Everything would change the summer of 2001 – the time when my collecting hobby had just gotten its start - when one night I was browsing through what was on cable and I came across a commercial on HBO announcing that they would be showing this on a night I’d be working. Really? HBO was going to actually broadcast this?  I didn’t hesitate and I immediately set both my cable box and my VCR to record this and could not be more excited that I was finally going to get to see this in its entirety (along with The Stendhal Syndrome, which was to come out right after). A few nights later, I finally had the time to grab the popcorn, turn off my telephone and put this in the player. I couldn’t have been more thrilled.

So finally (after all the banter above), I’ll get to the film itself: At first viewing, I have to be honest when I say that I was wasn’t at all impressed with the film and immediately dismissed it as being just another run-of-the-mill Friday the 13th doppelg√§nger. Sure, it had Holly Hunter, Fisher Stevens and Jason Alexander…but for me, there was nothing more to it than another backwoods I’ve-seen-it-all-before slasher.  And the scene where Cropsy does six of them at once? That one scene I’d been waiting to finally lay eyes on? All I could hear in my mind was the voice of Edina Monsoon: What, this?  I took the tape out of the VCR, placed it alongside the other cassettes in my collection at the time, and proceeded to forget that I’d even seen it.  Don’t gasp too hard yet, though. Allow me to present my defense: Before I pushed play on the VCR that night, I have to admit, I had no clue that not only was this a Weinstein production and that Mr. Tom Savini had worked on this film (and that he’d passed on Friday the 13th – part 2 to do so), I was ignorant of the fact that I was watching a censored (cut) version. Yes, one of the rare times that Linus didn’t do his homework! Sacre bleu! So with the internet being somewhat available to me during my overnight work house, I started to do my research on this, albeit slowly.

I finally was able to get my hands on the U.S. Thorn/EMI white clamshell case version of this – the one I remember seeing at Ernie’s Video when I was a kid – about a year and half later on eBay while living in the Kansas City, Missouri area. By this time, I had learned everything I needed to know about this film: that it was loosely based on a New England urban legend of a murderer known as “The Cropsy Killer”, that the version I owned that had been released in the U.S. was incomplete, the whole “video nasty” scandal overseas, how Britain’s Thorn/EMI had accidentally released the uncensored cut of the film resulting in a slap on the hand by the BBFC only to make the same mistake twice (there’s no such thing as bad publicity, right?), and thanks to a website known as Hysteria Lives!, I finally was able to behold the beauty of the infamous “raft scene” (the one where Cropsy kills six kids in less than two minutes?) in its complete, uncensored bitchin’ glory.  So at second viewing, I got much more out of it, aside from the “raft scene” having been mutilated and left for dead, of course. I was able to enjoy it in its follow-up run and was able to sit back and be able to actually see it as the above-than-average slasher that it is, contrary to what I’d first thought. The cast was well put together (I loved that Leah Ayres, who was in Bloodsport, was in this), some of the photography is excellent, and both the opening and closing scenes are classic scenes of classic camp slasher.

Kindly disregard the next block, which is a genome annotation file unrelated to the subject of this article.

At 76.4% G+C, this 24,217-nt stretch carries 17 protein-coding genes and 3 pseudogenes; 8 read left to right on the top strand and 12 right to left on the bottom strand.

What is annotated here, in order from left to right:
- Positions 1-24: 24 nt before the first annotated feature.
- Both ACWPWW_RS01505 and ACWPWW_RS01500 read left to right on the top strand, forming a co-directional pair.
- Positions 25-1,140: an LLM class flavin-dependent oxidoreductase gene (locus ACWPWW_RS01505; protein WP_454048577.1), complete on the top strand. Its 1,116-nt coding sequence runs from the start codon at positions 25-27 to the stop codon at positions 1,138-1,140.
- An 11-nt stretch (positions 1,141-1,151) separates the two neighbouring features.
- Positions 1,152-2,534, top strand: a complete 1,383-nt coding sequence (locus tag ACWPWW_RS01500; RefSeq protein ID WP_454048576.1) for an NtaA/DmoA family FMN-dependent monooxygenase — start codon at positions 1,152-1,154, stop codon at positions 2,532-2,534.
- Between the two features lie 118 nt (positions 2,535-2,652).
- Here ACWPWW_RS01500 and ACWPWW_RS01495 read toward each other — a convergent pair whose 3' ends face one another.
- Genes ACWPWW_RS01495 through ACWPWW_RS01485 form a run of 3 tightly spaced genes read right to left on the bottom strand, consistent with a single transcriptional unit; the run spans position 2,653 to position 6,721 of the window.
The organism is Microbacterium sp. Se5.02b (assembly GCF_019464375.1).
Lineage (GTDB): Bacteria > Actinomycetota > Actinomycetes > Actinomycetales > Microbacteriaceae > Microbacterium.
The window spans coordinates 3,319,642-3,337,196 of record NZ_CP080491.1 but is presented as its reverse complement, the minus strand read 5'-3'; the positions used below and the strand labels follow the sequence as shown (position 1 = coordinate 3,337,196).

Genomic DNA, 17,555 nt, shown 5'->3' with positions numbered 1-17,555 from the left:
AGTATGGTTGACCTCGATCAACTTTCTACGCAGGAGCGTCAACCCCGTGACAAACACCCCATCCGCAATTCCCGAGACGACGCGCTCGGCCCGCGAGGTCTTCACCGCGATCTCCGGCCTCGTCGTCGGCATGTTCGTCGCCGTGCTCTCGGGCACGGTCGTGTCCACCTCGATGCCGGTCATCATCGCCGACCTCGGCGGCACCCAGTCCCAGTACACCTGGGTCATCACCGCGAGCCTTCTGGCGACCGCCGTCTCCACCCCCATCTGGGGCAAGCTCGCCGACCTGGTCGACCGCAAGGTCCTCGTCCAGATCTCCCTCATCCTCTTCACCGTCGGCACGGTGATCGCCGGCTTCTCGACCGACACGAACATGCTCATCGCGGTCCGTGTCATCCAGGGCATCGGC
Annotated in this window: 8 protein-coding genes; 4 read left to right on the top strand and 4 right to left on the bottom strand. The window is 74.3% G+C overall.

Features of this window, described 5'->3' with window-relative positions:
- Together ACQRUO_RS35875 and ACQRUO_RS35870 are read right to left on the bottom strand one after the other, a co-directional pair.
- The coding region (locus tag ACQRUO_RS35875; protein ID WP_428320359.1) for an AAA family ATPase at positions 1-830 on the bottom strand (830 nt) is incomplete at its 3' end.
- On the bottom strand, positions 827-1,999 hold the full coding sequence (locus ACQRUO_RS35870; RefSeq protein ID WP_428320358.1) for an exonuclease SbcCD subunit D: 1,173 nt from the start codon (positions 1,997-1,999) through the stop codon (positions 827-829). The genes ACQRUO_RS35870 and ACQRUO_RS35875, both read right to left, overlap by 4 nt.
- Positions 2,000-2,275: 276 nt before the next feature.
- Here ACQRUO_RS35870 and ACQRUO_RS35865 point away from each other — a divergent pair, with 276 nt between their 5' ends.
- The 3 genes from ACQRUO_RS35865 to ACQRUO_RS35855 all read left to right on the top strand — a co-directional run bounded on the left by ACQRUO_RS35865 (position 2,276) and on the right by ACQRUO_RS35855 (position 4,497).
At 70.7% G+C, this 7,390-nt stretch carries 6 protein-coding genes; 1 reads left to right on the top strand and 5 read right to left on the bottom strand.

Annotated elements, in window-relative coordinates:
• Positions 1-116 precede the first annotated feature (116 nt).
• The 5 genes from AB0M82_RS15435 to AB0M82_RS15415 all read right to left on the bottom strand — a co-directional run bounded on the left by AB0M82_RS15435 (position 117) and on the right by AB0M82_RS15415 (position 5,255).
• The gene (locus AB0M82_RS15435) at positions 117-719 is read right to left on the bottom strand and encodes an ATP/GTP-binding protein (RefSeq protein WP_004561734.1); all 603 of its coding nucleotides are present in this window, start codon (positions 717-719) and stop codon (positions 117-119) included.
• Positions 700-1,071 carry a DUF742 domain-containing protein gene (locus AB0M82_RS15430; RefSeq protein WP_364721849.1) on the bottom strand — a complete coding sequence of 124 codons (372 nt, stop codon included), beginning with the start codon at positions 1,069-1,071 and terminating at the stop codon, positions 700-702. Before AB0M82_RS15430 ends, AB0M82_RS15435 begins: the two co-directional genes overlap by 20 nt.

When it was first made known that it was finally going to be released on DVD, I can recall reading on countless forums about it – whether or not we were going to see an uncut print, curiosity if the original poster art was going to be used? When it was released in 2007, die-hard fans were given the long-awaited treat of the film being released complete and uncensored – regardless of the fact that MGM released it with an “R” rating on the sleeve (I want to say that they did so because they don’t release movies unrated? I could be wrong – I may be thinking of Paramount. I think they did it intentionally to give us what they knew we wanted, which if that is true, was a great move on their part). I’m not sure if a complete print had been ever available in the U.S. (aside from an Amazon-only exclusive VHS) so I wonder to myself if there was a fan of film (or an executive, maybe?) “on the inside” that pushed in some way to have an uncut version released to us (or at least knew where to obtain one). Believe me when I say that for that, we are very thankful – or at least I am, regardless if the DVD sleeve was missing the original poster art. MGM were also nice enough to not only give us the original trailer, but a must-see on-camera interview with Tom Savini. Just this one bonus feature is well worth the price of the disc as he goes into a very loving retrospect of his time working on the film and even goes into the behind-the-scenes of how he did the “raft-scene”, which has to be, hands down, one of the most amazing scenes in slasher history. Nothing can beat the shot of Cropsy shearing off Fisher Stevens’ fingers and how he holds them up as blood squirts out of them! If any of you all were here with me, I’d do the chest bump of triumph with you.

Though this film isn’t honestly relevant to slasher history here in the U.S. (Halloween and Friday the 13th hold those top spots here), because of the reputation The Burning has gained over the years due to what it went through overseas and its problems with the BBFC – and just for the complete “raft scene”! – it is imperative that this find its way into your collection, especially now that it is readily available – and very inexpensive – to own.   Essential viewing? Yes. But you’re reading this, so I know you already have.